Peace and kindness,


A special thanks to Lilybet for the last two photos!

Here Are the Problems

Posted on 19 June 2015 | No responses

So long as we rely on a capitalist society to survive, we will have people pushing other people to consume more than they need and more than the planet can sustain.

So long as we maintain a culture of status, whereby we are endlessly jockeying for higher positions, people will find ways to disenfranchise, dehumanise, and dominate other people.

So long as we believe that fear is the strongest and best motivator, people will endlessly manipulate one another, punish one another, and ultimately alienate one another as we come to isolate ourselves out of terror.

So long as we feel the need for absolute control over our lives, we will fight to control others lives, stripping them of freedom, and work toward stamping out the natural world in order to overcome chaos and temporality.

So long as we are fearful of being manipulated we will shut down our emotions rather than learning self-awareness, self-control, and emotional maturity. Without emotions we lose our capacity for bonding and our abilities to care, cooperate, and take action to improve the state of the world.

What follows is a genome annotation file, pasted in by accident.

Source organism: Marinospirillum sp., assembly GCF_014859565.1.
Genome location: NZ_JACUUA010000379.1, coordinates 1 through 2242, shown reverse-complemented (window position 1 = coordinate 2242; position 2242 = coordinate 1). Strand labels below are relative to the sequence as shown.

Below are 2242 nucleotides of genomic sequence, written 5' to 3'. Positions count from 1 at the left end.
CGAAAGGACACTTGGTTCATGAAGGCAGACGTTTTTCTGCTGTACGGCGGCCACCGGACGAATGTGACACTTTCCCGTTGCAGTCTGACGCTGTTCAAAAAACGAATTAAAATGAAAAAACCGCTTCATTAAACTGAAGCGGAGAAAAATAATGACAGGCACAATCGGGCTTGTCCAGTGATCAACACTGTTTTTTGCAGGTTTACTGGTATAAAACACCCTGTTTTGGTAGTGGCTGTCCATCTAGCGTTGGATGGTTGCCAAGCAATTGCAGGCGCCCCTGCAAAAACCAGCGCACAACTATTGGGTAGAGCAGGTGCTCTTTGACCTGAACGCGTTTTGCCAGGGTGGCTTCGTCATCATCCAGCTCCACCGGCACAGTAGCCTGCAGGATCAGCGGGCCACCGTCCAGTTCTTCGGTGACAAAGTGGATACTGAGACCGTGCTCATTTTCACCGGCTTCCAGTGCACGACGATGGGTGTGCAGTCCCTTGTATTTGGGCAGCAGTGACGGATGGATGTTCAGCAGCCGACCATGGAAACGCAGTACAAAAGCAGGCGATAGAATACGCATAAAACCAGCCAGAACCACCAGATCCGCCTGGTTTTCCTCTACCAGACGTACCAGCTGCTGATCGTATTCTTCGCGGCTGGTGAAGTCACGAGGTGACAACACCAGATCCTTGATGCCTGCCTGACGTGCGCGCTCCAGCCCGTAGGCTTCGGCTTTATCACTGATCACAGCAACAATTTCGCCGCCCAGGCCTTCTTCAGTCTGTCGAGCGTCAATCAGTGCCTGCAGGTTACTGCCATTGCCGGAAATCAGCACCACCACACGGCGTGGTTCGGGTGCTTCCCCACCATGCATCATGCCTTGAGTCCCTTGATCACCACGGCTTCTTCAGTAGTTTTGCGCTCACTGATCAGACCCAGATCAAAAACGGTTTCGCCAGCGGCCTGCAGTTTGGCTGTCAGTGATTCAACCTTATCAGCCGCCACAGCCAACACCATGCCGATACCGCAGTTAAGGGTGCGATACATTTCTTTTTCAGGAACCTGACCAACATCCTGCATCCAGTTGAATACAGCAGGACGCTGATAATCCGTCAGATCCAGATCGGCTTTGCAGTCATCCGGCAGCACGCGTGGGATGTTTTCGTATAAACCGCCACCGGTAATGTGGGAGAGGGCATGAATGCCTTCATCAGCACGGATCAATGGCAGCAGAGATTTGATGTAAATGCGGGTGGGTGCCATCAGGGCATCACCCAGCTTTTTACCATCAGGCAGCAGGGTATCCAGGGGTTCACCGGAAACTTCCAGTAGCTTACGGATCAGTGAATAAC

Fear and control.
Fear and control.

These leave little room for truth, freedom, kindness, cooperation, peace, joy, and love.

We are making ourselves addicted to so many self-destructive things: hedonism, narcissism, sensationalism, fury, terror…

We must find ways to let go of these addictions. We must learn how to extend goodwill to one another and develop mature skills in cooperating and forming friendships. We have to learn how to moderate ourselves, how to care, and how to share.

We need to participate more in bonding exercises such as making music, dancing, producing theatre with groups of people. We need to play more non-competitive games together like hackey sack. We need to celebrate the seasons together without the event being about spending or excess. We need to celebrate the passages of life: birth, childhood to adulthood, adulthood to parenthood, then on to community sage.

I know what a peaceful beautiful world would look like and feel like. We already have glimpses of it now. We just need to teach one another to share the vision.

Peace and kindness,